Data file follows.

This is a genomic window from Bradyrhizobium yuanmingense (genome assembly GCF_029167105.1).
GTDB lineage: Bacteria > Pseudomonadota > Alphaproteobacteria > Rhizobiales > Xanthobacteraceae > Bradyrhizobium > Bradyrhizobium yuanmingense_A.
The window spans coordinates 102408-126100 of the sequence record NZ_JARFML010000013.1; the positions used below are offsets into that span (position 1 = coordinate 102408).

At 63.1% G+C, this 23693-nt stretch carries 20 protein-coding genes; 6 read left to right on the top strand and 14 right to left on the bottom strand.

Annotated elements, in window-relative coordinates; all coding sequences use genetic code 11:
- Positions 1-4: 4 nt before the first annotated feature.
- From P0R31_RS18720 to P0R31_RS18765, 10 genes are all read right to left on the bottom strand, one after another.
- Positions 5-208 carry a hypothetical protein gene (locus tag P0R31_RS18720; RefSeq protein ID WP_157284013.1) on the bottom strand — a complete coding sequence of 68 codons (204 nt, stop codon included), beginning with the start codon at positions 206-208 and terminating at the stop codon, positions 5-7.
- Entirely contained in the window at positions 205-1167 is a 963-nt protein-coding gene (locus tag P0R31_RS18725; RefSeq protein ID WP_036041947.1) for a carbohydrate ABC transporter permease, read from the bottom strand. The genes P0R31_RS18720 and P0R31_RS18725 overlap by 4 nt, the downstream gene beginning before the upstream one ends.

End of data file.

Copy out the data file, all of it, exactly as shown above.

This is a genomic window from Bradyrhizobium yuanmingense (genome assembly GCF_029167105.1).
GTDB lineage: Bacteria > Pseudomonadota > Alphaproteobacteria > Rhizobiales > Xanthobacteraceae > Bradyrhizobium > Bradyrhizobium yuanmingense_A.
The window spans coordinates 102408-126100 of the sequence record NZ_JARFML010000013.1; the positions used below are offsets into that span (position 1 = coordinate 102408).

At 63.1% G+C, this 23693-nt stretch carries 20 protein-coding genes; 6 read left to right on the top strand and 14 right to left on the bottom strand.

Annotated elements, in window-relative coordinates; all coding sequences use genetic code 11:
- Positions 1-4: 4 nt before the first annotated feature.
- From P0R31_RS18720 to P0R31_RS18765, 10 genes are all read right to left on the bottom strand, one after another.
- Positions 5-208 carry a hypothetical protein gene (locus tag P0R31_RS18720; RefSeq protein ID WP_157284013.1) on the bottom strand — a complete coding sequence of 68 codons (204 nt, stop codon included), beginning with the start codon at positions 206-208 and terminating at the stop codon, positions 5-7.
- Entirely contained in the window at positions 205-1167 is a 963-nt protein-coding gene (locus tag P0R31_RS18725; RefSeq protein ID WP_036041947.1) for a carbohydrate ABC transporter permease, read from the bottom strand. The genes P0R31_RS18720 and P0R31_RS18725 overlap by 4 nt, the downstream gene beginning before the upstream one ends.